Writing in deep POV is extremely helpful in achieving success in your writing. Jump into the mind of your character and bring your reader with you. As you write, it’s very effective to keep to one character’s POV per scene. If you head hop to another character, just make sure that it doesn’t jar the readers out of the scene into a tailspin of confusion. You want every aspect of your story to flow together seamlessly so that your readers are fully engaged and not confused, wanting to put the book down and not finish reading.
Do you know what motivates your characters? If you don’t know, you’ll never be able to get that across to your readers in a believable fashion. Is your character motivated by greed or love or bitterness? There are so many different aspects of character motivation that you can utilize. If he or she is motivated by greed, what made this character live like that? Share that catalyst and it will be another great factor to draw the readers in to the story.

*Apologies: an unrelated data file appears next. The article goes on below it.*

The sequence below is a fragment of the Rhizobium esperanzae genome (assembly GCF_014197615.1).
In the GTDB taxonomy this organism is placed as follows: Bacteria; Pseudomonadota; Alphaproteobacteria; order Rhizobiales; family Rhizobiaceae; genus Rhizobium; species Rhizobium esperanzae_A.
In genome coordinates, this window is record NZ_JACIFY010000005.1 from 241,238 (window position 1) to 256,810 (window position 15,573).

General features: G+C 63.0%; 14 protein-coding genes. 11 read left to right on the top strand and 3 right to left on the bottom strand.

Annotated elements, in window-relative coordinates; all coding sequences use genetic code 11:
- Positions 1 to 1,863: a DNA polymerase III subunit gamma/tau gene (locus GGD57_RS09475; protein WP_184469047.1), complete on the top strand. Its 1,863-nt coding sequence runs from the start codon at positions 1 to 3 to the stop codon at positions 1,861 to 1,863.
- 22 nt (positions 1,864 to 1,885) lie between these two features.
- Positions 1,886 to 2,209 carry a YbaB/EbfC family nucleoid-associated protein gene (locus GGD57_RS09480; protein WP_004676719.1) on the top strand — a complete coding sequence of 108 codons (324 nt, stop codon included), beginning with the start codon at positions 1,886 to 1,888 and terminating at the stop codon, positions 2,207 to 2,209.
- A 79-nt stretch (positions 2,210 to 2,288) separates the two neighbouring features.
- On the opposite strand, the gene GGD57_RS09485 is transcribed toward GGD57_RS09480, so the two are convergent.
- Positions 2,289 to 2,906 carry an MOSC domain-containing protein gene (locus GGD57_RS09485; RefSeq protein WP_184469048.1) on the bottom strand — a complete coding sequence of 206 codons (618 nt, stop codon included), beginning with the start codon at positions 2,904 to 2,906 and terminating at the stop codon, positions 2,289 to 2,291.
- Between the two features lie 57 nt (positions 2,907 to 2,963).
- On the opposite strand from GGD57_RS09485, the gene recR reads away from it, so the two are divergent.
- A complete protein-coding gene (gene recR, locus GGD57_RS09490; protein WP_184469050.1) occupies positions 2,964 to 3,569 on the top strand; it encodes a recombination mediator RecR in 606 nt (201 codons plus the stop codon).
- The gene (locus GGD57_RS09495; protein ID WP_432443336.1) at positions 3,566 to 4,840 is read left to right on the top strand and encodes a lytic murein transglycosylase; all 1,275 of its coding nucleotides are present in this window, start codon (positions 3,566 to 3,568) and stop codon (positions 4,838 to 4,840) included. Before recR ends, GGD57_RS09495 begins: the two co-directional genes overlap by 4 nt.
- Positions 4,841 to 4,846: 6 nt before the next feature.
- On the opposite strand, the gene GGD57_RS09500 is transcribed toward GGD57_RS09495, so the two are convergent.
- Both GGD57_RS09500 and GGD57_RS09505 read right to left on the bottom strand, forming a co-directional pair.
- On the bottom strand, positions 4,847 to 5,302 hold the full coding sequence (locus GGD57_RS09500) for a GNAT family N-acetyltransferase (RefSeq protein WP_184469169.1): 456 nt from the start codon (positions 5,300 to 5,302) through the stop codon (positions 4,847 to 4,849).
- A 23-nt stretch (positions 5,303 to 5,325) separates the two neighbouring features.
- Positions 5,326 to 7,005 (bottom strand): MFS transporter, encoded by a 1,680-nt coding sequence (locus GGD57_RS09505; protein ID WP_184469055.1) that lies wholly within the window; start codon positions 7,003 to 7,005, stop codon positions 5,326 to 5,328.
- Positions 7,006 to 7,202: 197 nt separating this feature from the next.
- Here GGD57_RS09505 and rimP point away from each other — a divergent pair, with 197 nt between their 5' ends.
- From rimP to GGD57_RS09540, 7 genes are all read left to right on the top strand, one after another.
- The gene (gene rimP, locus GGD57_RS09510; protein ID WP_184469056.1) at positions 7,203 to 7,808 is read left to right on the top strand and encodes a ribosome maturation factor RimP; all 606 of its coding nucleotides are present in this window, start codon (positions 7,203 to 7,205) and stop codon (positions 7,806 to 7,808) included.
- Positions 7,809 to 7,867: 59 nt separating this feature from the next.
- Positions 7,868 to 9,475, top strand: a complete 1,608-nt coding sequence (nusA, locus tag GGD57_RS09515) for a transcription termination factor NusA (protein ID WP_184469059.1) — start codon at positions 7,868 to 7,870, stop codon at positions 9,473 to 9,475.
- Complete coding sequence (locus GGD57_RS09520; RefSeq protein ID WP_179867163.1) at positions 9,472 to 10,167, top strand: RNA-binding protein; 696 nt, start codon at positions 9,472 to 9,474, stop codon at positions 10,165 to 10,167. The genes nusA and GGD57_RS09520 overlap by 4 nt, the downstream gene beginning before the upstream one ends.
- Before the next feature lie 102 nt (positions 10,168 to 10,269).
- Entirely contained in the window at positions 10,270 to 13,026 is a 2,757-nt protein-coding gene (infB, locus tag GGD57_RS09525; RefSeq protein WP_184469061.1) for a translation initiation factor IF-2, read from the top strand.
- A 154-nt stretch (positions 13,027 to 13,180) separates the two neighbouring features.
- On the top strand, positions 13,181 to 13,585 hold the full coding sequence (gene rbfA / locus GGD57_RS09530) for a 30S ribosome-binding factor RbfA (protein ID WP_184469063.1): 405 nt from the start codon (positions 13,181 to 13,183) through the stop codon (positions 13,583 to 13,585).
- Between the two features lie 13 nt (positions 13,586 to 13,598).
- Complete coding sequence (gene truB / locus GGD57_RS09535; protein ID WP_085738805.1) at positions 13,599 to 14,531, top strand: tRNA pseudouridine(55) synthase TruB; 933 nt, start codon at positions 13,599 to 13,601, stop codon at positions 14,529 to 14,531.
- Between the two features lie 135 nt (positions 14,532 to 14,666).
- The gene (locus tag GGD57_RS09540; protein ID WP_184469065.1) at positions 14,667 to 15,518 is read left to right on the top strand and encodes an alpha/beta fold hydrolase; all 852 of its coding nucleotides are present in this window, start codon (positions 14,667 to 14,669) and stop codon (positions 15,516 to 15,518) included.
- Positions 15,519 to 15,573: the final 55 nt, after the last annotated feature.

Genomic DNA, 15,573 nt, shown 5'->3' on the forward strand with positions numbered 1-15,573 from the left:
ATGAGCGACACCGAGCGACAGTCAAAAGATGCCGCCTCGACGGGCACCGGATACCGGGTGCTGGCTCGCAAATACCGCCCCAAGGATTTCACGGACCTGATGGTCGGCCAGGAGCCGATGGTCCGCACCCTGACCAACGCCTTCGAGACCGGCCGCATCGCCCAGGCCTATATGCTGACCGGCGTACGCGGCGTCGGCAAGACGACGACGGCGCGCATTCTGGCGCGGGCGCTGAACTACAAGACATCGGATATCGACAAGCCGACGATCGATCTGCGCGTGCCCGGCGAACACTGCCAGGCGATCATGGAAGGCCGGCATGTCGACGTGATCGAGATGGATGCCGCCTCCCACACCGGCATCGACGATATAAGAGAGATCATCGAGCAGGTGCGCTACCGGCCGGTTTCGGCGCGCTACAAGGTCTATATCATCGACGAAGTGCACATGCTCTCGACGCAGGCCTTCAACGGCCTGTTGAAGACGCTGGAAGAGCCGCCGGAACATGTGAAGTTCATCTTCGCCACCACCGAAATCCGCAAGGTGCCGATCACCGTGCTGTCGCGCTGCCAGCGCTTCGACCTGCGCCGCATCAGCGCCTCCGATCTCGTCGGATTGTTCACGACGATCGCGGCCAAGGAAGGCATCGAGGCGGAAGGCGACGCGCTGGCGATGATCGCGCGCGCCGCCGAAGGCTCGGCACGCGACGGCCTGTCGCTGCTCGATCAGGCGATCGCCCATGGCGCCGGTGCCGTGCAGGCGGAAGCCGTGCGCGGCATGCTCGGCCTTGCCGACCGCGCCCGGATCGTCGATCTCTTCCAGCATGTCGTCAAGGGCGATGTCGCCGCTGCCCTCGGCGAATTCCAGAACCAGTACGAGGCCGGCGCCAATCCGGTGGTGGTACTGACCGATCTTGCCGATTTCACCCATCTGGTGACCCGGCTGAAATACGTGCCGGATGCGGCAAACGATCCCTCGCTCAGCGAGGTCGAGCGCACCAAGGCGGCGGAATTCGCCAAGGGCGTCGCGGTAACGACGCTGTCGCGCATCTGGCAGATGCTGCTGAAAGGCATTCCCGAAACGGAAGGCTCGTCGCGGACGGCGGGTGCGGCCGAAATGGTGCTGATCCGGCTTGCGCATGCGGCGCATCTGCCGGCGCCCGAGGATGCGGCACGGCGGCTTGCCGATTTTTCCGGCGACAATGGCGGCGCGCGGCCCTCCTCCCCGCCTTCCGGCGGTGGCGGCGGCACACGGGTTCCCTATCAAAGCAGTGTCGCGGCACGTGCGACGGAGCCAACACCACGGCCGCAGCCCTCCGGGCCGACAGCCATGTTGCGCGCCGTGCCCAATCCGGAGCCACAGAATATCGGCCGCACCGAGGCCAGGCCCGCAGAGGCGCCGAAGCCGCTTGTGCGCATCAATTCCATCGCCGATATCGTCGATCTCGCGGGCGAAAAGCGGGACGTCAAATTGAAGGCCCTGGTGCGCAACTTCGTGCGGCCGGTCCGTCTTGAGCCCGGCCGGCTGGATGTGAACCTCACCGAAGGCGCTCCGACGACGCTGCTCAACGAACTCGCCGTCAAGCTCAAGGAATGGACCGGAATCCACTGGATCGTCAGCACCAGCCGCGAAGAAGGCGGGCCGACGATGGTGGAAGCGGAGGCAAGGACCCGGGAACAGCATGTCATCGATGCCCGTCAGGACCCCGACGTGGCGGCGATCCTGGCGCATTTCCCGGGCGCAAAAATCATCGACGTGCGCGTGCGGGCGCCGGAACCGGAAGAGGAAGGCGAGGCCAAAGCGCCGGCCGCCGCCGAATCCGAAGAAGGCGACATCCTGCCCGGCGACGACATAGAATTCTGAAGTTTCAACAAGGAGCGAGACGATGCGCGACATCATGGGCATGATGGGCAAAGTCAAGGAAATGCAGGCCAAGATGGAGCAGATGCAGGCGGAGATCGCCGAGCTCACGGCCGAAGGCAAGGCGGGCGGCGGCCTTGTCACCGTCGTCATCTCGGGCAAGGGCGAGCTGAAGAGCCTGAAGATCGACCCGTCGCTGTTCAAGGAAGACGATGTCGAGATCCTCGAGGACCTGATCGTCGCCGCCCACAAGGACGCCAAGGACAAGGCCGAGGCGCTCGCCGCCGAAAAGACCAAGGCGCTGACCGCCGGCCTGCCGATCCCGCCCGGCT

One of the best ways to know if your characters are believable is to ask yourself: do you remember your characters? Do you want to read more stories about them? The likelihood that you care about your characters will mean that others will too. Always be open to learn new techniques for character development and don’t shy away from editors. Meticulous editing will assist you, if you’re willing to take constructive criticism, in writing the best novel. For Mr. Shipley’s Governess, I had two awesome editors through a two year period of writing / editing, who helped me see critical aspects of proper writing techniques that I was missing. Sure, I could have ignored their assistance, but I wanted my writing to be my best.